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Underground wall to contain pollution at Lynnwood site

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By Bill Sheets
Herald Writer
Published:
LYNNWOOD -- An underground wall of sand and iron filings is planned as a measure to keep chemicals from spreading out from the ground beneath a closed dry cleaning business.
H&H Dry Cleaning, operated in a mini-mall at 18700 33rd Ave. W., near the Alderwood mall, from the early 1980s through 1999. Over time, leaky barrels stored behind the building allowed chemicals to run into the soil, said Debra Stevens, a planner for the city of Lynnwood.
More than half the contamination was cleaned up in the years after the business closed.
The remaining amount is not considered a hazard and no further cleanup was required by the state, said John Kane, chief executive officer and president of Kane Environmental of Seattle, which will do the work.
Still, if the remainder is cleaned up, the mini-mall can receive a more definitive, official statement from the state that the site is clean, Kane said.
Under state law, property owners are liable for cleaning up polluted sites. So the estate of the deceased business owner has volunteered to pay the bill for the new work, estimated at around $500,000, Kane said.
The wall is being installed as a precaution to keep the pollution from moving off the site, Kane said.
The floor of the building serves as a seal and the contamination poses no threat to the current tenants or customers, Kane said.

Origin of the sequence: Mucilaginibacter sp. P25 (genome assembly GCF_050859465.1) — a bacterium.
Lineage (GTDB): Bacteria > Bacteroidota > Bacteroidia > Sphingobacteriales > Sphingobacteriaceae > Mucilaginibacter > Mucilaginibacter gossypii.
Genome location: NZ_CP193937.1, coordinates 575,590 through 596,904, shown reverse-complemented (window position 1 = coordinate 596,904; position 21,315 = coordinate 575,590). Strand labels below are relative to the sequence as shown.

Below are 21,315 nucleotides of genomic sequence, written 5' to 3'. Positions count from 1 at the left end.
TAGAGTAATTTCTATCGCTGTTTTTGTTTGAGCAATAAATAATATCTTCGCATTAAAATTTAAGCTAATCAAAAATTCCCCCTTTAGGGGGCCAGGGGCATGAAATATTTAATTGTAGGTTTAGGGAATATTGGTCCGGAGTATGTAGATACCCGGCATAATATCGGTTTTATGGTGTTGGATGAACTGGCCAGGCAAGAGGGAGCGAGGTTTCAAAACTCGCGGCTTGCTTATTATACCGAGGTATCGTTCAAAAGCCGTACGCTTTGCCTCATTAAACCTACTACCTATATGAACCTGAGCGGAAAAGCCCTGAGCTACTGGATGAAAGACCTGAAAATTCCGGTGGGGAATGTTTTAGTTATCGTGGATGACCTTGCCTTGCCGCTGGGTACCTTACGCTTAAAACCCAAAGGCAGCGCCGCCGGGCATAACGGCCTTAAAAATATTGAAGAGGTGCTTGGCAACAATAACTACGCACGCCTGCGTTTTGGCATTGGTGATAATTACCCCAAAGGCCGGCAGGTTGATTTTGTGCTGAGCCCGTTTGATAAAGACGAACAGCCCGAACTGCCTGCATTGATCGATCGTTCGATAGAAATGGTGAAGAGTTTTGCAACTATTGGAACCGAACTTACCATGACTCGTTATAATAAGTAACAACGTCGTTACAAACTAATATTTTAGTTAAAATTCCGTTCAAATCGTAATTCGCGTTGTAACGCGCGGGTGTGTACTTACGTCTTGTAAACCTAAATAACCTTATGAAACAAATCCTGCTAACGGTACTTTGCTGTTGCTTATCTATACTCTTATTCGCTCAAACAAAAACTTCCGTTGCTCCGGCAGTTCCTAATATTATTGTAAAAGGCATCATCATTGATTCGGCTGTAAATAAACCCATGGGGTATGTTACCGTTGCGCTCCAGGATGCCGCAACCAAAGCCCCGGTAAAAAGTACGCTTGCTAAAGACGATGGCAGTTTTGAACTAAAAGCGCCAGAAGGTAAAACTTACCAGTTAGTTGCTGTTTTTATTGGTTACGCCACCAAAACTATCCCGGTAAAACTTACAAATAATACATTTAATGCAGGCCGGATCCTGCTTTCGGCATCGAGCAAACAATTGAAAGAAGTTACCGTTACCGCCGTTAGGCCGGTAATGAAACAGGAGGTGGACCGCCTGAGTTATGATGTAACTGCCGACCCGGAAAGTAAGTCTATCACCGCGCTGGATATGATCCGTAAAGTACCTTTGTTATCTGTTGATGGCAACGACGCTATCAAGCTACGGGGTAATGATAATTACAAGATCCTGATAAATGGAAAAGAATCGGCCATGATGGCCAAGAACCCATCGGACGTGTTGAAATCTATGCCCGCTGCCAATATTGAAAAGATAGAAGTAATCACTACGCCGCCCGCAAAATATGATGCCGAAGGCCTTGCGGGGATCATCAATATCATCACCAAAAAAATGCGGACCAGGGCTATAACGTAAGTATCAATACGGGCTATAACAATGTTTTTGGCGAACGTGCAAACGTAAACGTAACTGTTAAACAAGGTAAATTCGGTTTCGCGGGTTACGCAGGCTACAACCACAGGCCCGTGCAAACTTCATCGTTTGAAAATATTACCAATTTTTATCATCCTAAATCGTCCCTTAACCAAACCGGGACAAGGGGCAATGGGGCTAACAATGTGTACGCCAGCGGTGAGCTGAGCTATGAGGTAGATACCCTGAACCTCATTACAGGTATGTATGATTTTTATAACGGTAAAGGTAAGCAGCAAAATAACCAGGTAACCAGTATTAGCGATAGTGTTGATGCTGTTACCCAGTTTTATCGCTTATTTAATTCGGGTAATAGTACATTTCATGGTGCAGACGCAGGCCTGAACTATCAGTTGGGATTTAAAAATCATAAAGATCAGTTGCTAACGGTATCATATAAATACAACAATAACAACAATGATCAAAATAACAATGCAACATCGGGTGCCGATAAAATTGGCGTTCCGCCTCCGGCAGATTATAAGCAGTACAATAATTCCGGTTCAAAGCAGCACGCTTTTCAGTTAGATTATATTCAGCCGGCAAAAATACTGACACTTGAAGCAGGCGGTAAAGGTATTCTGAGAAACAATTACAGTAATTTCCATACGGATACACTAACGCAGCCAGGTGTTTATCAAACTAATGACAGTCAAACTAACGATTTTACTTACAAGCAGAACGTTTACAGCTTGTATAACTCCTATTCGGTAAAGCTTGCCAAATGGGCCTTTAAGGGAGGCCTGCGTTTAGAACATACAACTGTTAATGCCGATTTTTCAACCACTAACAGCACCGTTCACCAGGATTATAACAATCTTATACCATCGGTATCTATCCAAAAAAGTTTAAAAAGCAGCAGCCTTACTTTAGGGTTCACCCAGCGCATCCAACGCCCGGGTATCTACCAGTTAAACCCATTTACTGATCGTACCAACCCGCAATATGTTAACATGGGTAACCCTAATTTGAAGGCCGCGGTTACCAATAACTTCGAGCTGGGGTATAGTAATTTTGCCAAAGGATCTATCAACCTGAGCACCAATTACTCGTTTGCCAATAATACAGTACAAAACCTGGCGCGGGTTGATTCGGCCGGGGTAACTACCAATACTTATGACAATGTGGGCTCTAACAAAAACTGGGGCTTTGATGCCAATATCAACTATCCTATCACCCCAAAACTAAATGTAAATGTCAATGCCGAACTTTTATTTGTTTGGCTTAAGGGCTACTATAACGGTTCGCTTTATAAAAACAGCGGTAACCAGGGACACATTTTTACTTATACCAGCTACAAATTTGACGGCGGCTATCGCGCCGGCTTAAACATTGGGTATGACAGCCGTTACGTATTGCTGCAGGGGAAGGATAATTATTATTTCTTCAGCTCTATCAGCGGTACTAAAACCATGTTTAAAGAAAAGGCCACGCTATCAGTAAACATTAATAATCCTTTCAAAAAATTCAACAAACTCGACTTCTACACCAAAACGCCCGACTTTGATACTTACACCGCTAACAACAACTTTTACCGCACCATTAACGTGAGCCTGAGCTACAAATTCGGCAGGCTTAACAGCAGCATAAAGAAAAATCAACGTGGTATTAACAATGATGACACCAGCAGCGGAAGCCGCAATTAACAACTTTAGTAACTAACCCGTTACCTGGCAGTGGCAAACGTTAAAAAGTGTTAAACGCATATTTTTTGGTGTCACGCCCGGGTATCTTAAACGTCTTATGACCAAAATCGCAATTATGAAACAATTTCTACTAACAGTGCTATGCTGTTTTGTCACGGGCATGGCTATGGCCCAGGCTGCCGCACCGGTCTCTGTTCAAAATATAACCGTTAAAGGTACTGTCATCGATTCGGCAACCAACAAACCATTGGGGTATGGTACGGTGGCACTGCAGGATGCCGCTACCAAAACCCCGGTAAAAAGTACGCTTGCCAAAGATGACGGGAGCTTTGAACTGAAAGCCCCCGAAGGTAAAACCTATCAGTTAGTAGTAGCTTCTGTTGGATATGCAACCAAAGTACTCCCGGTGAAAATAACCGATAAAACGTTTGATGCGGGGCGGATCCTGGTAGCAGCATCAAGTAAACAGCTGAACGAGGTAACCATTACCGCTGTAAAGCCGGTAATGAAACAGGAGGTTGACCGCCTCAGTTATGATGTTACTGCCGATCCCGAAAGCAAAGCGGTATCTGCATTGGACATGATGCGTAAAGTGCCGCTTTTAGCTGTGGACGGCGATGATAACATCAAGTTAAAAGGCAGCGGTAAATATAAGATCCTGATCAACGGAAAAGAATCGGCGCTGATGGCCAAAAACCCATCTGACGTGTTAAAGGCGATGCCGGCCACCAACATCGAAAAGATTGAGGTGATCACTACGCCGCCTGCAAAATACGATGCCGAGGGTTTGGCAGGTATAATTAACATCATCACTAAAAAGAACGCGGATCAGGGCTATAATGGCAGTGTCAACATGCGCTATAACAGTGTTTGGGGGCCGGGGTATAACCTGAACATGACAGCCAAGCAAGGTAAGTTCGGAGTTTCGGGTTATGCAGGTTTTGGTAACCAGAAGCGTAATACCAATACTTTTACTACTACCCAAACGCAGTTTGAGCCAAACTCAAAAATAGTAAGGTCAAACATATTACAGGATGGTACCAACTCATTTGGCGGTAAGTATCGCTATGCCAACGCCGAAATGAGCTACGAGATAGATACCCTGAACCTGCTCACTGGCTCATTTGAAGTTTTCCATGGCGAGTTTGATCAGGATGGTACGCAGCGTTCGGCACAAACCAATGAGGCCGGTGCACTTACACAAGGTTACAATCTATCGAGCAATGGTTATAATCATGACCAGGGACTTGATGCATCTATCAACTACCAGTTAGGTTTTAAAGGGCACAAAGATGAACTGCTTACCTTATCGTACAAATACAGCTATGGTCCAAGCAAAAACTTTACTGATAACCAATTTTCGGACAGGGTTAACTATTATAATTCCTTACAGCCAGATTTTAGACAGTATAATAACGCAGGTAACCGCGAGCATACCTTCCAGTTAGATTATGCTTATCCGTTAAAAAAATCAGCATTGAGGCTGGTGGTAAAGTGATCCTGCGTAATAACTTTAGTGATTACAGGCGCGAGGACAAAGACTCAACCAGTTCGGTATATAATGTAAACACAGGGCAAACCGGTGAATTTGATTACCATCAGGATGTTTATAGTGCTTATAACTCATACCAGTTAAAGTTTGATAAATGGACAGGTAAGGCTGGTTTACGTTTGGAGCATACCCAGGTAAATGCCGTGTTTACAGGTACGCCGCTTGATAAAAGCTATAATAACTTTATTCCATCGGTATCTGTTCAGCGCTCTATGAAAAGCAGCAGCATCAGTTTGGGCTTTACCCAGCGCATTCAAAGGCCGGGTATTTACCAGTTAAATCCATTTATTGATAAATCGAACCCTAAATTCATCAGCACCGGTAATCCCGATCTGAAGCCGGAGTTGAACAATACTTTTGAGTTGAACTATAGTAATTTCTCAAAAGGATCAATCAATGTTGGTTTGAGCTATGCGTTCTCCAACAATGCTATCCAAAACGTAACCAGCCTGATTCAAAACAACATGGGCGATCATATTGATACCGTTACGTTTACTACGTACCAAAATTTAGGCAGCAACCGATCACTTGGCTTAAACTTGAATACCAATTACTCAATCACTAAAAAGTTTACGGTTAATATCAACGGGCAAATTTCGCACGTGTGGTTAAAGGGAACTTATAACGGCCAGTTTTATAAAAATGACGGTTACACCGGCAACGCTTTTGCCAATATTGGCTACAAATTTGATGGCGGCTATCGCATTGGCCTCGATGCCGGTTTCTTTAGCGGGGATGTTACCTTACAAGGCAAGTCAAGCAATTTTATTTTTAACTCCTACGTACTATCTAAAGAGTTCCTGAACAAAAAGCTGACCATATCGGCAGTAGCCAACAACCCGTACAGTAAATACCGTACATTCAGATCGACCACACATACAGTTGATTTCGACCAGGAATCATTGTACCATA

The pollution at the site consists primarily of perchloroethylene, or PCE, according to a report by Kane Environmental. The substance is a man-made liquid chemical used for dry cleaning and degreasing metal parts, according to an Oregon State University report.
High levels of PCE, if inhaled, can cause a range of symptoms and possibly death, according to the report.
The substance has caused cancer in laboratory animals exposed over a long period of time, according to the report.
A trench will be dug about three feet wide, 30 feet deep and 100 feet long on the south side of the building, and filled with sand and the iron filings, Kane said.
"Once PCE encounters that wall, the chemical breaks down into non-hazardous components," he said.
The technology has been used for more than five years, Kane said.
The work is expected to start in late September and take about a month, he said. It's not expected to cause any disruption for the tenants or their customers. The wall will be unnoticeable once it's finished, Kane said.

Bill Sheets: 425-339-3439; sheets@heraldnet.com.
Story tags » ChemicalsPollution

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